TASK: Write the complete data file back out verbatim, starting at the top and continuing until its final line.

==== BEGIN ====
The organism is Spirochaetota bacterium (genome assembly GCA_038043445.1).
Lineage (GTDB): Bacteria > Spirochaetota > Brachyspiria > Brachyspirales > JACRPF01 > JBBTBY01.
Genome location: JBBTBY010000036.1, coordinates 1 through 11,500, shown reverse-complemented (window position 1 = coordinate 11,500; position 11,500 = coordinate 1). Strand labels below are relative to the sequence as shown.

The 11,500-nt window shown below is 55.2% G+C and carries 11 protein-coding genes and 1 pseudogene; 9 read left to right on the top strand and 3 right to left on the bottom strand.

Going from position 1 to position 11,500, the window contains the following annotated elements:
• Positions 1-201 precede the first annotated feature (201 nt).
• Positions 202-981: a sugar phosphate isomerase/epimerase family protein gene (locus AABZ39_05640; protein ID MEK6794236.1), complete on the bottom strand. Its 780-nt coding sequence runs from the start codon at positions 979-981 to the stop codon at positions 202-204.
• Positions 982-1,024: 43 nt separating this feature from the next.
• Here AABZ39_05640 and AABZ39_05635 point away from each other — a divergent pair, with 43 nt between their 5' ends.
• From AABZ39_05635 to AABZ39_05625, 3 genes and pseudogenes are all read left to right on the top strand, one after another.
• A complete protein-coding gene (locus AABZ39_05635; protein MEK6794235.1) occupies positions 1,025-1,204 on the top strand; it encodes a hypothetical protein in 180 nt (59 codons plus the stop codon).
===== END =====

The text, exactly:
The organism is Spirochaetota bacterium (genome assembly GCA_038043445.1).
Lineage (GTDB): Bacteria > Spirochaetota > Brachyspiria > Brachyspirales > JACRPF01 > JBBTBY01.
Genome location: JBBTBY010000036.1, coordinates 1 through 11,500, shown reverse-complemented (window position 1 = coordinate 11,500; position 11,500 = coordinate 1). Strand labels below are relative to the sequence as shown.

The 11,500-nt window shown below is 55.2% G+C and carries 11 protein-coding genes and 1 pseudogene; 9 read left to right on the top strand and 3 right to left on the bottom strand.

Going from position 1 to position 11,500, the window contains the following annotated elements:
• Positions 1-201 precede the first annotated feature (201 nt).
• Positions 202-981: a sugar phosphate isomerase/epimerase family protein gene (locus AABZ39_05640; protein ID MEK6794236.1), complete on the bottom strand. Its 780-nt coding sequence runs from the start codon at positions 979-981 to the stop codon at positions 202-204.
• Positions 982-1,024: 43 nt separating this feature from the next.
• Here AABZ39_05640 and AABZ39_05635 point away from each other — a divergent pair, with 43 nt between their 5' ends.
• From AABZ39_05635 to AABZ39_05625, 3 genes and pseudogenes are all read left to right on the top strand, one after another.
• A complete protein-coding gene (locus AABZ39_05635; protein MEK6794235.1) occupies positions 1,025-1,204 on the top strand; it encodes a hypothetical protein in 180 nt (59 codons plus the stop codon).